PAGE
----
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EU study confirms 'human' antimicrobial resistance link

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There are also ‘important differences’ in the consumption of antimicrobials in animals and in humans between European countries.

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The findings form part of the first integrated analysis of data from humans, animals and food in Europe published jointly by the European Centre for Disease Prevention and Control (ECDC), the European Food Safety Authority (EFSA) and the European Medicines Agency (EMA).

 

The report also identified data limitations ‘which need to be addressed to allow further analysis and conclusions to be drawn’, the report authors said.

 

These include additional data on antimicrobial consumption by animal species, data on antimicrobial consumption in hospitals in more European countries and monitoring of resistant bacteria in both healthy and diseased people.

 

The joint report will inform the European Commission’s action plan against the rising threats from antimicrobial resistance.

 

Antibiotic resistance is now estimated to contribute to more than 25,000 deaths every year in Europe alone.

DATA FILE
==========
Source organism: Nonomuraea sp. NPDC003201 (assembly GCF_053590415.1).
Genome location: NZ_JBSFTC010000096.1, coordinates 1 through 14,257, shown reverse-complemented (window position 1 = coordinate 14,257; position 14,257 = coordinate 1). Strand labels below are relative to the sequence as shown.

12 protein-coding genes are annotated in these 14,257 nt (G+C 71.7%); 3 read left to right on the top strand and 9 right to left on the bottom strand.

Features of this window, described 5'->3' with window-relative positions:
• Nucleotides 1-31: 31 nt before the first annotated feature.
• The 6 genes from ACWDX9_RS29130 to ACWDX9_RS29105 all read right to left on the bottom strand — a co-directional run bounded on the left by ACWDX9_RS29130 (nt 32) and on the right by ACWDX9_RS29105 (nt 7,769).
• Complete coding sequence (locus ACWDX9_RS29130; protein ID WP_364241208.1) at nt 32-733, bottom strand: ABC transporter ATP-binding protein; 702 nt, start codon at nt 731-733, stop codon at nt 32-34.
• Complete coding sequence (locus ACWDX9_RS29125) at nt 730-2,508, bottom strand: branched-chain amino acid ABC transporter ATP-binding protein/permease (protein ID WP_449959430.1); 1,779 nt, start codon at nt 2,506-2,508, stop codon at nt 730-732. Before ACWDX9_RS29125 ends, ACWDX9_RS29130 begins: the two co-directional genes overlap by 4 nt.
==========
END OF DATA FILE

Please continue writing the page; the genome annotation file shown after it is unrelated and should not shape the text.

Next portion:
Dame Sally Davies, the Government’s Chief Medical Officer, previously said antibiotic resistant was ‘as big a risk as terrorism’ to the global population.

 

She highlighted a ‘discovery void’ with few new antibiotics developed in the past two decades coupled with over prescribing which had led to bacteria becoming increasingly resistant to modern medicines.

 

The latest analysis was commissioned by the European Commission and combined data from five European monitoring networks which

gathered information from the EU member states, Iceland, Norway and Switzerland.

 

The farming industry welcomed steps to make better use of existing data and strengthen coordinated surveillance systems on antimicrobial consumption and antimicrobial resistance in human and veterinary medicine.

 

Farm chiefs said this should, in turn, allow policy-makers to decide on the best way to tackle antimicrobial resistance in humans and animals.

 

It comes after a report last year by the Select Committee on Science and Technology ‘Ensuring access to working antimicrobials’ acknowledged ‘the main cause of resistance in humans is the overuse/inappropriate use of antibiotics in human medicine’ and not overuse in animals.

 

MPs stated although ‘there is circumstantial evidence antimicrobial resistance can be transmitted from animal pathogens to human pathogens although the evidence base is incomplete’.

 

The Parliamentary steering group called for a ‘drastic reduction’ in the amount of antibiotics used in medicine, with no equivalent recommendation for a similarly drastic reduction in farm use.

 

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